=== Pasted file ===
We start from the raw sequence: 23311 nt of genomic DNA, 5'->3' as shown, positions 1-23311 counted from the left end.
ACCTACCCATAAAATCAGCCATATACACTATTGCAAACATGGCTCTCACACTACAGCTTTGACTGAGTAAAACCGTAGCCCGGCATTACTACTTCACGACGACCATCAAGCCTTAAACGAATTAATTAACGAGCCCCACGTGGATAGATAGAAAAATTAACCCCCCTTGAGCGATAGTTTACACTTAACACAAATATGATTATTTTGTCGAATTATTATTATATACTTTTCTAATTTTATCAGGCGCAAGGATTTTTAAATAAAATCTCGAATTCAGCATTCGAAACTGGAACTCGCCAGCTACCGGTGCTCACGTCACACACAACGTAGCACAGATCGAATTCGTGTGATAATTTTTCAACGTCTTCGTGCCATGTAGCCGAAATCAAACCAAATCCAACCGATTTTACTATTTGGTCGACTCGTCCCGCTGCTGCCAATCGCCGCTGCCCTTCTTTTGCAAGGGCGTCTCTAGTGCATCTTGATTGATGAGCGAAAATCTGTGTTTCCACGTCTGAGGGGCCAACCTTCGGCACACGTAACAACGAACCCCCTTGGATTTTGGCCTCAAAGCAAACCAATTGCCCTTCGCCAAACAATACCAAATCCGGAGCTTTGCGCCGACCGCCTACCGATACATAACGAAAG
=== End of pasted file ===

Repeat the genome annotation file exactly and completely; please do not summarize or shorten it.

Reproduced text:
We start from the raw sequence: 23311 nt of genomic DNA, 5'->3' as shown, positions 1-23311 counted from the left end.
ACCTACCCATAAAATCAGCCATATACACTATTGCAAACATGGCTCTCACACTACAGCTTTGACTGAGTAAAACCGTAGCCCGGCATTACTACTTCACGACGACCATCAAGCCTTAAACGAATTAATTAACGAGCCCCACGTGGATAGATAGAAAAATTAACCCCCCTTGAGCGATAGTTTACACTTAACACAAATATGATTATTTTGTCGAATTATTATTATATACTTTTCTAATTTTATCAGGCGCAAGGATTTTTAAATAAAATCTCGAATTCAGCATTCGAAACTGGAACTCGCCAGCTACCGGTGCTCACGTCACACACAACGTAGCACAGATCGAATTCGTGTGATAATTTTTCAACGTCTTCGTGCCATGTAGCCGAAATCAAACCAAATCCAACCGATTTTACTATTTGGTCGACTCGTCCCGCTGCTGCCAATCGCCGCTGCCCTTCTTTTGCAAGGGCGTCTCTAGTGCATCTTGATTGATGAGCGAAAATCTGTGTTTCCACGTCTGAGGGGCCAACCTTCGGCACACGTAACAACGAACCCCCTTGGATTTTGGCCTCAAAGCAAACCAATTGCCCTTCGCCAAACAATACCAAATCCGGAGCTTTGCGCCGACCGCCTACCGATACATAACGAAAG